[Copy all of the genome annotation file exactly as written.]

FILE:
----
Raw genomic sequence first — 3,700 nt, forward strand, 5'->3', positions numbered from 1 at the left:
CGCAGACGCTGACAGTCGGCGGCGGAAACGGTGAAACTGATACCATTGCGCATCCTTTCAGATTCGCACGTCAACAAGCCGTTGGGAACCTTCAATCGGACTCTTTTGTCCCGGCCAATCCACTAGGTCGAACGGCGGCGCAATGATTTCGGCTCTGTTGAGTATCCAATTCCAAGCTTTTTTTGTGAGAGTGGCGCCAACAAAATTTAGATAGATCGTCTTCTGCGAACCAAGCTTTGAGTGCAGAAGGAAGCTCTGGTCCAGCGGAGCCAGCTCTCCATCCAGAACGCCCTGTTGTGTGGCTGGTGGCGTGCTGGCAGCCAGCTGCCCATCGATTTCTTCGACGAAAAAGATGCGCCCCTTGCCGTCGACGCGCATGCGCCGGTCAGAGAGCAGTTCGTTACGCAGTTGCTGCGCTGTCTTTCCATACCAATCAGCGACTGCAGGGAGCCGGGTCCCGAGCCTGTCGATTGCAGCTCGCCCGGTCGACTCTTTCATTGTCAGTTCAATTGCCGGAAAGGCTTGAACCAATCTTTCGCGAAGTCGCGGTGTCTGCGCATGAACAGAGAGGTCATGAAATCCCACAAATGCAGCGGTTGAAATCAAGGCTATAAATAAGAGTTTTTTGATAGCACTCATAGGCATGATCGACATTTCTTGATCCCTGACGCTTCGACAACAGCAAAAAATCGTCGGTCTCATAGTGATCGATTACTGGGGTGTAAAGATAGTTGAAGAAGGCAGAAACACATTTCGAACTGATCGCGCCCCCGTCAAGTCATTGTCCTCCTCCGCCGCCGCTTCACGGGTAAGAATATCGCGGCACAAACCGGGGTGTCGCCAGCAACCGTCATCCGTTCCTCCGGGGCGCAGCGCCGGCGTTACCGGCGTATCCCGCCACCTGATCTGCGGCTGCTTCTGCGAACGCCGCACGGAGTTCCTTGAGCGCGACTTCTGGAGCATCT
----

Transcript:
Raw genomic sequence first — 3,700 nt, forward strand, 5'->3', positions numbered from 1 at the left:
CGCAGACGCTGACAGTCGGCGGCGGAAACGGTGAAACTGATACCATTGCGCATCCTTTCAGATTCGCACGTCAACAAGCCGTTGGGAACCTTCAATCGGACTCTTTTGTCCCGGCCAATCCACTAGGTCGAACGGCGGCGCAATGATTTCGGCTCTGTTGAGTATCCAATTCCAAGCTTTTTTTGTGAGAGTGGCGCCAACAAAATTTAGATAGATCGTCTTCTGCGAACCAAGCTTTGAGTGCAGAAGGAAGCTCTGGTCCAGCGGAGCCAGCTCTCCATCCAGAACGCCCTGTTGTGTGGCTGGTGGCGTGCTGGCAGCCAGCTGCCCATCGATTTCTTCGACGAAAAAGATGCGCCCCTTGCCGTCGACGCGCATGCGCCGGTCAGAGAGCAGTTCGTTACGCAGTTGCTGCGCTGTCTTTCCATACCAATCAGCGACTGCAGGGAGCCGGGTCCCGAGCCTGTCGATTGCAGCTCGCCCGGTCGACTCTTTCATTGTCAGTTCAATTGCCGGAAAGGCTTGAACCAATCTTTCGCGAAGTCGCGGTGTCTGCGCATGAACAGAGAGGTCATGAAATCCCACAAATGCAGCGGTTGAAATCAAGGCTATAAATAAGAGTTTTTTGATAGCACTCATAGGCATGATCGACATTTCTTGATCCCTGACGCTTCGACAACAGCAAAAAATCGTCGGTCTCATAGTGATCGATTACTGGGGTGTAAAGATAGTTGAAGAAGGCAGAAACACATTTCGAACTGATCGCGCCCCCGTCAAGTCATTGTCCTCCTCCGCCGCCGCTTCACGGGTAAGAATATCGCGGCACAAACCGGGGTGTCGCCAGCAACCGTCATCCGTTCCTCCGGGGCGCAGCGCCGGCGTTACCGGCGTATCCCGCCACCTGATCTGCGGCTGCTTCTGCGAACGCCGCACGGAGTTCCTTGAGCGCGACTTCTGGAGCATCT